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Oregon's Data Center Industry Flourishes

by Staff
Statesman Journal, March 26, 2012

PORTLAND -- Construction plans by Apple and online retailer Amazon are among the indications that a relatively new industry in Oregon -- data centers -- is thriving.

The Oregonian reports Apple has begun work on a 10,000-square-foot server farm on bluffs overlooking Prineville.

Amazon has started work on a second large data center in Morrow County. More than a dozen other Oregon communities are trying to attract server farms, according to economic development officials.

The climate is favorable, in part, because of Oregon's relatively low energy costs. Data centers have large power needs to operate thousands of computers that store clients' photos, songs, movies, corporate data and other online information.

The state's tax laws are another attraction. Without a sales tax, data centers save substantially when they buy new computers. Also, under state law, cities and counties can create rural "enterprise zones" that exempt data center equipment from property taxes.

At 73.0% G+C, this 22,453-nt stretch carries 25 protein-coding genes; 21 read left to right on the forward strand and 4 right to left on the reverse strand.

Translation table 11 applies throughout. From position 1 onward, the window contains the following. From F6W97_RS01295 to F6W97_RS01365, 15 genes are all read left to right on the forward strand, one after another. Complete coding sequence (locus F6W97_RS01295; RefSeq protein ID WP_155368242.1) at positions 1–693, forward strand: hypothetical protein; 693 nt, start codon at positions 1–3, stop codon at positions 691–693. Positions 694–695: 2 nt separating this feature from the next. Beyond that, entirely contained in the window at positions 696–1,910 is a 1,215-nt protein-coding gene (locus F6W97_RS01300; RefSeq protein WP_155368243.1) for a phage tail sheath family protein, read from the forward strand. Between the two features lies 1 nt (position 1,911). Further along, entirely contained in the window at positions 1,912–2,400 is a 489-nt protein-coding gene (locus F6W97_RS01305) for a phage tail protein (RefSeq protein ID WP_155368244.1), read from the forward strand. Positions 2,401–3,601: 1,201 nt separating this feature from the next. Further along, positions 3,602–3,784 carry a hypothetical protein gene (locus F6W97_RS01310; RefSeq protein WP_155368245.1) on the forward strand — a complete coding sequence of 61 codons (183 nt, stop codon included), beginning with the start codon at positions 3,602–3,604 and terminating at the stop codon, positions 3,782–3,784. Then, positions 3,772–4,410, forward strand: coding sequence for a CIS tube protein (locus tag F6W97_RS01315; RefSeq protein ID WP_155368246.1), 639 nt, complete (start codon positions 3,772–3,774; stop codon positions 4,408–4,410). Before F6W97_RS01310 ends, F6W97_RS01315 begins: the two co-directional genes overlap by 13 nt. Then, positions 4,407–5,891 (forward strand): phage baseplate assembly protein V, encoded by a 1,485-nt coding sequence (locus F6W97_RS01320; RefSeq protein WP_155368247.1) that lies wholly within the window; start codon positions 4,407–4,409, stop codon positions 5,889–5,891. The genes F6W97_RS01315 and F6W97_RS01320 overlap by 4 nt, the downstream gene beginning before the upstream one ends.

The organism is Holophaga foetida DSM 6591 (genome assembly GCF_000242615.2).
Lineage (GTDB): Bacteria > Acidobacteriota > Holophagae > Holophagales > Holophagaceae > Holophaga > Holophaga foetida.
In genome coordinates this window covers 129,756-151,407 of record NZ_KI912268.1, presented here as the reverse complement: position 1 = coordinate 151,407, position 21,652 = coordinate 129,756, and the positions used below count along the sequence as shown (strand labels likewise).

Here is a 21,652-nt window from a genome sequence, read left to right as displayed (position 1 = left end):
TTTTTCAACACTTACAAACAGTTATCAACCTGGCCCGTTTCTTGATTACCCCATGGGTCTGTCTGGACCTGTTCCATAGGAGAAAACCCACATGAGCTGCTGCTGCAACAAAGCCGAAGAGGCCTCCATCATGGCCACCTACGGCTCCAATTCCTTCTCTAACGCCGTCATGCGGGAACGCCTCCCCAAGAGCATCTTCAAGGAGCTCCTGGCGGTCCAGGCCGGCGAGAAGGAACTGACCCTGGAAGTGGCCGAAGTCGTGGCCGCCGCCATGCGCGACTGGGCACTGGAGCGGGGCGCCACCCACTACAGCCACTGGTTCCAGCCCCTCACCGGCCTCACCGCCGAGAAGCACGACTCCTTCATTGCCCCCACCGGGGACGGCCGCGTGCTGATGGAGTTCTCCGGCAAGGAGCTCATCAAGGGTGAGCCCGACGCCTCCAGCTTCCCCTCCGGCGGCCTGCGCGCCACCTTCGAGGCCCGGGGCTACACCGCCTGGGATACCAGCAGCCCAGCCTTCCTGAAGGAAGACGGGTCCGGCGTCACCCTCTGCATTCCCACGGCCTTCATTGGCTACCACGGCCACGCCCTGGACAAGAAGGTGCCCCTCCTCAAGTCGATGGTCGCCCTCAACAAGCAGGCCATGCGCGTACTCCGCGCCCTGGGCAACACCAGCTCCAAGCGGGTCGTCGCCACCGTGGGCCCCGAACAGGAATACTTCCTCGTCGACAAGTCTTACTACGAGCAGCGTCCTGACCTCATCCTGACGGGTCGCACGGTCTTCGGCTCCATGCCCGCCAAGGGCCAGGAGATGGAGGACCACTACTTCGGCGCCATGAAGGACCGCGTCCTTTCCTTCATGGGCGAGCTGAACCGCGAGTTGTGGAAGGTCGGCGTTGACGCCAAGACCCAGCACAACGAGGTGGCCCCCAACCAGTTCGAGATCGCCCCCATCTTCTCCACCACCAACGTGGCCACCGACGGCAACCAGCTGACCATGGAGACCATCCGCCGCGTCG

The first data center in the state was built by Google in 2006 at The Dalles. The company spent more than $1 billion outfitting the center.

Facebook last year opened its first company-owned server farm in Prineville, and Amazon opened one near Boardman.

Construction of a data center creates jobs, but the data centers themselves don't require a huge number of permanent employees. The computers inside need little human supervision. Facebook employs just 55 people to run its Prineville data center.

Apple's operation, built on 160 acres it purchased from Crook County, will be modest.

"It's just kind of a first phase that they've thrown together to get things started on the ground," Prineville city planner Josh Smith said.

"It's just a small, initial phase," Smith said. "I assume they'll build something larger."

It's across the highway from the 333,000 square-foot data center that Facebook opened last year. The company is at work on a matching building.

The Bonneville Power Administration's accelerated plans to upgrade Central Oregon's power supply will help the industry. The BPA is increasing capacity at its Ponderosa power substation by 400 megawatts. The upgrade originally was scheduled to be finished by summer 2013 but should be completed in January.

Port of Morrow officials said Amazon began construction of a second, 120,000-square-foot data center earlier this month.

The Port also hopes to attract business from hosting company Rackspace. Port officials said they are optimistic that the Texas company will approve the project before its option to buy land expires at the end of the month.

Oregon's Data Center Industry Flourishes
Statesman Journal, March 26, 2012

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